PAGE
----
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Pan Macmillan

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Moeletsi Mbeki Outlines the 3 Main Drivers of Black Anger

Advocates for ChangeArchitects of PovertyMoeletsi Mbeki recently wrote a column for City Press about the three main drivers behind black anger – the fact that white people were allowed to retain their wealth after apartheid ended, the rise of the black super rich and government policies and structures that continue to disadvantage the poor.

Mbeki describes the black elite: “They are the beneficiaries of the ANC government’s get-rich-quick schemes – black economic empowerment and affirmative action in public sector employment – developed to benefit its leaders, their families and favoured insiders.”

The author of Architects of Poverty: Why Africa’s Capitalism needs Changing and editor of Advocates for Change: How to Overcome Africa’s Challenges provides an acute analysis of the growing anger in South Africa among all its citizens that are now, more than ever, divided by economics:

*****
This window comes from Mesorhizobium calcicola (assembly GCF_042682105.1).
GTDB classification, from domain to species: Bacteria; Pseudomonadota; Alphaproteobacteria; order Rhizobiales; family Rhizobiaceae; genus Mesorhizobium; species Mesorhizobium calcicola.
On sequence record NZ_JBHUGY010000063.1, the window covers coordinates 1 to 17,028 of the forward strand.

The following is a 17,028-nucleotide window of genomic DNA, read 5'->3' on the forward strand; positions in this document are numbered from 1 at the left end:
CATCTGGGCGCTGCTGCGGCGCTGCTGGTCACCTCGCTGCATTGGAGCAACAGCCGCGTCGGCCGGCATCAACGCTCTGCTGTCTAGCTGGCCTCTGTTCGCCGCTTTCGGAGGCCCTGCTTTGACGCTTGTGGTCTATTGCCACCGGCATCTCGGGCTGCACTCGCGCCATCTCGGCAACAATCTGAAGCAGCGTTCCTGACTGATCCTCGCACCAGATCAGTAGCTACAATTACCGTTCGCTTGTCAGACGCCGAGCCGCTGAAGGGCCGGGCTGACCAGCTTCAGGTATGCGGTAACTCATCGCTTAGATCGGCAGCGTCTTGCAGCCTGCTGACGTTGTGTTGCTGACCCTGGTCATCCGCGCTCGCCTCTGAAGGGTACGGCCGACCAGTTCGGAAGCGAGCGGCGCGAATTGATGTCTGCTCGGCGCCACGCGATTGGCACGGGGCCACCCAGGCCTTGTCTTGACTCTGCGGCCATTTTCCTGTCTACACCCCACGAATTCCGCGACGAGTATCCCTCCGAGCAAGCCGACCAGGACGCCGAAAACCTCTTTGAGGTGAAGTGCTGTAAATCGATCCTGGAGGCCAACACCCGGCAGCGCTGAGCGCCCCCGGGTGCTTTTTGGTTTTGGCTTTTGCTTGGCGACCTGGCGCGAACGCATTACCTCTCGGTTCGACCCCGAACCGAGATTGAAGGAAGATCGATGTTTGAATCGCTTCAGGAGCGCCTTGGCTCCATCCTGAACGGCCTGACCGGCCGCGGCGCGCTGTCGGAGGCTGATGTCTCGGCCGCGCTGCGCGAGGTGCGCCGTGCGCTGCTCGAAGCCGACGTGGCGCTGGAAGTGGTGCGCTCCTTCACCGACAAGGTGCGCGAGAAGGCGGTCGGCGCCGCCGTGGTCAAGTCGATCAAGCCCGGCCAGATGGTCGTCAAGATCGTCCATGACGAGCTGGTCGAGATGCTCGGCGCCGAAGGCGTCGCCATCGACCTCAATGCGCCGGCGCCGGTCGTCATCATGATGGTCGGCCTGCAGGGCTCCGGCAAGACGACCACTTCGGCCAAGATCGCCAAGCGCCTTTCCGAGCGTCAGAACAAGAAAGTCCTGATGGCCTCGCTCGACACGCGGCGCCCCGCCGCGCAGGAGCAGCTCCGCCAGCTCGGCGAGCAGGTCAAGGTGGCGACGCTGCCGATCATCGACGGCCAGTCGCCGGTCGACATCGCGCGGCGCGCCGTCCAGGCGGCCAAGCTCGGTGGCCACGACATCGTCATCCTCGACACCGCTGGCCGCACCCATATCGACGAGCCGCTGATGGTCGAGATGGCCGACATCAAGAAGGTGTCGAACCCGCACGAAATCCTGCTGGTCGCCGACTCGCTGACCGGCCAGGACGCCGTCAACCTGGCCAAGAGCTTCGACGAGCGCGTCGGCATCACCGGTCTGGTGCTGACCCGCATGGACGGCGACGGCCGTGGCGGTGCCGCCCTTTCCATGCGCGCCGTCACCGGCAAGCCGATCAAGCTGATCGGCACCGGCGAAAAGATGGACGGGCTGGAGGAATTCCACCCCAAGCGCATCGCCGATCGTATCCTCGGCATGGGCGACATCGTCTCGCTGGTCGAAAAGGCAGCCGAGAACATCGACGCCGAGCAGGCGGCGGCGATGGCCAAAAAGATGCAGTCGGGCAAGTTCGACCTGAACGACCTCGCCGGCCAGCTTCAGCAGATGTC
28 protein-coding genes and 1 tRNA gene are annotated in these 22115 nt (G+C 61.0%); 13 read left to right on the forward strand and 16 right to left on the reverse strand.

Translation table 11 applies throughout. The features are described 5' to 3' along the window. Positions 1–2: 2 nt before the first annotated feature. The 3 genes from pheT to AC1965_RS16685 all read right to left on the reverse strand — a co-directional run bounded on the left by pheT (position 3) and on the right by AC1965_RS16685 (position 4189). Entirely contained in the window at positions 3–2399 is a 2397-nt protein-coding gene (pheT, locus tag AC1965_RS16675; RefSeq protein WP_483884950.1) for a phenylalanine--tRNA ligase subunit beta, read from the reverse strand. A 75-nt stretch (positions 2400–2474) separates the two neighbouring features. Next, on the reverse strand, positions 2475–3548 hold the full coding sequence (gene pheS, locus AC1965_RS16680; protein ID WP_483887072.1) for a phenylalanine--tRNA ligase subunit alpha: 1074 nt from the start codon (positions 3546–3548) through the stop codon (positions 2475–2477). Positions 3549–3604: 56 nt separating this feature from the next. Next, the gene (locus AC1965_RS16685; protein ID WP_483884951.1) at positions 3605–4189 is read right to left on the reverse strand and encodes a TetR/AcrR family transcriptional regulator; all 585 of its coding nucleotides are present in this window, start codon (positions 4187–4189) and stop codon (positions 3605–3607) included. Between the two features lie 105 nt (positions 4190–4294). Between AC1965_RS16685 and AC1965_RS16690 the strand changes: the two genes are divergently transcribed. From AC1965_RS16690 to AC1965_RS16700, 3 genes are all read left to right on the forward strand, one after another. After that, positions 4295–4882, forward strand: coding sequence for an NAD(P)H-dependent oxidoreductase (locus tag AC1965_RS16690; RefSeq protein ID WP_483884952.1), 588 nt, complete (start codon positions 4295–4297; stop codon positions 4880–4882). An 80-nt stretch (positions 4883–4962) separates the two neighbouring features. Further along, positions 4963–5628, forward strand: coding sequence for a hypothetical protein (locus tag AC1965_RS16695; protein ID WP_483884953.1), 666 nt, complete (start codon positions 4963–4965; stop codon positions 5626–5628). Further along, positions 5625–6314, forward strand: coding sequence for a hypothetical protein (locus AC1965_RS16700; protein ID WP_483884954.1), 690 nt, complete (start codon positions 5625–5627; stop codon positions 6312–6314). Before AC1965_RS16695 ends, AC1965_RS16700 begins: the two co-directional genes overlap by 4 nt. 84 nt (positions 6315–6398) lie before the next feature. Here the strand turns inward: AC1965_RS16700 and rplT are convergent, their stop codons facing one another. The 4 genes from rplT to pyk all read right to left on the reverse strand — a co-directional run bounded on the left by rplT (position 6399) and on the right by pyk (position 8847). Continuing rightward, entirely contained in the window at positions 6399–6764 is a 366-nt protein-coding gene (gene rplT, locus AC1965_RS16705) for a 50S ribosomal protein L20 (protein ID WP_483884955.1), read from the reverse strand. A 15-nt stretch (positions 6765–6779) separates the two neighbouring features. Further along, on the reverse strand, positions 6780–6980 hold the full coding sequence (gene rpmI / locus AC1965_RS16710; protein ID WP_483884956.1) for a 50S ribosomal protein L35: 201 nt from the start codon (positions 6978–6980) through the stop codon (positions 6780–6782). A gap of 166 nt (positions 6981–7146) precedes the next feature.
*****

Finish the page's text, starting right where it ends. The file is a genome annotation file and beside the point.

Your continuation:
The most important dynamic in South Africa today is the emergence and rapid growth of social differentiation among blacks, and the incorporation of the black political elite into the top echelons of the economic and social system inherited in 1994.

However, this dynamic also drives the growing conflicts between the haves and the have-nots in the country. The have-nots remain largely the ordinary black workers who remain poor, as they have for centuries, but the haves today represent the truly nonracial, nonsexist, democratic aspect of South Africa.

Where will this dynamic of the haves versus the have-nots lead South Africa to? The short answer is: it’s too early to tell.

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